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133 in 1889 a letter of grievances was sent to Yucatán’s governor, Teodosio Canto, by the residents of Santiago, one of Mérida’s suburbs, who complained about the unsanitary conditions of their community markets, slaughterhouses, and medical clinics. Invoking their rights as vecinos (citizens), they railed against the current administration’s practice of turning a blind eye to public health infractions. Residents pointed to the generally deplorable conditions in which they lived. “We have to do something immediately,” they urged, “before we are subjected to a great concentration of miasmas that will be formed from the blood of the cattle.” They demanded the enforcement of general cleanliness standards “for the benefit of public hygiene.”1 The conditions that had thrown Santiago residents into an uproar were commonplace in late nineteenth-century Mexican urban areas.2 This rash of objections about unsanitary conditions coincided with a period of profound economic prosperity for Yucatán. As affluence became a distinct possibility for the urban dweller, abuses and conditions that had once been overlooked were now unacceptable. Complaints ranging from the lack of supplies of vaccine to the accumulation of garbage in the streets are woven throughout the Superior Health Council’s administrative papers.3 In the last chapter, we surveyed Yucatán’s health situation in the 1850s, when the countryside lay in ruins due to the civil war, and the state government was, essentially,bankrupt.Twenty yearslater,thescenehadchangeddramatically.This was partly due to events that had transpired far outside of the Yucatecan sphere. In the United States, the mechanical reaper invented by Cyrus McCormick in C hapter five Modernizing the Periphery Henequen, the Caste War, and Yellow Fever } chapter five 134 the 1830s had sped up the harvesting of grain but still required workers to tie the grain. To solve that labor problem, a number of reaper-binder prototypes were invented. The most successful one was the Appleby twine binder, which had the advantage over wire binders of adjusting the bind more closely to the diameter of the grain to be bound. After the American Civil War, grain cultivation on the farms of the Midwest took off, and so did the need for twine. These events were directly relevant to Yucatán, as it turned out that the best twine was made from the fibers of an agave plant indigenous to Yucatán.4 In the late 1870s, this boom in the worldwide demand for cordage had brought into being a henequen plantation economy in the region, which rapidly changed the entire socioeconomic composition of the peninsula. The success of henequen exports set into motion massive modernization programs. Under President Porfirio Díaz, who ruled over Mexico for close to three decades between 1877 and 1911, the peninsula received a spate of infrastructural projects such as railroad and telegraph construction, expansion of hospital facilities, and the beautification of public spaces. These transformations required a public health system and sanitation services that would be adequate to the massive changes wrought by modernization, and the clear need for an overhaul of health and sanitation services was evident by the number of citizens’ complaints.5 Yet, implementation of public health legislation was anything but swift and comprehensive. The citizens of Santiago were not the only ones who noticed the poor state of sanitation in their neighborhoods and regions. Such was the ad hoc nature of improvement that Yucatán did not enact a comprehensive health and sanitation code until 1891. In this chapter, I will explore two concurrent developments, one Yucatán’s transformation from a marginalized indigenous “backwater” into a new economic frontier, and the other the attention being given to the proliferation of diseases such as smallpox and, in particular, the tropical diseases of yellow fever and malaria. My analysis of Yucatán’s transformation falls into two stages. First, I will show how the expansion of the henequen hacienda and Porfirian modernizing projects were key factors in Yucatán’s emergence into the national limelight. The revenue generated by the henequen boom permitted the rapid realization of a number of modernization and beautification projects. These projects, I contend, ultimately obscured the real damage being wrought by overlapping smallpox, yellow fever, and malaria episodes that were tied into the expansion of the henequen zone and the consequent disruptions of rural life. The mobilization of rural labor and the expansion of the plantations compromised land ownership, impeded access to public services by the Modernizing the Periphery 135 rural workforce, and...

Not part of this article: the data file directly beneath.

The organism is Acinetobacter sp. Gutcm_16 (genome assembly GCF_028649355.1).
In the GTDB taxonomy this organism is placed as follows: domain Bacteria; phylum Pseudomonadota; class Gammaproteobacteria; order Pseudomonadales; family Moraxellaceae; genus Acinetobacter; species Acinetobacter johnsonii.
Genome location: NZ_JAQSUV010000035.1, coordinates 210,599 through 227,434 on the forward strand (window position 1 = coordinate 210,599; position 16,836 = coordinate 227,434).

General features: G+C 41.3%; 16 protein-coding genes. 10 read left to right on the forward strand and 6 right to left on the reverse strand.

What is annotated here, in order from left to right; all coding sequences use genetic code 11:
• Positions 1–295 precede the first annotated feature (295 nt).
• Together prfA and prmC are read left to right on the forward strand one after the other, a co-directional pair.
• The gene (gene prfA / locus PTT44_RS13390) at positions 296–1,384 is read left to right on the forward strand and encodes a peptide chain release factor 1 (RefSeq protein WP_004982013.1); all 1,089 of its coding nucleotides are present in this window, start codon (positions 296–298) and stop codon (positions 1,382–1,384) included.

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Additional Information

ISBN
9780826348999
Related ISBN
9780826348982
MARC Record
OCLC
757917119
Pages
310
Launched on MUSE
2012-01-01
Language
English
Open Access
No
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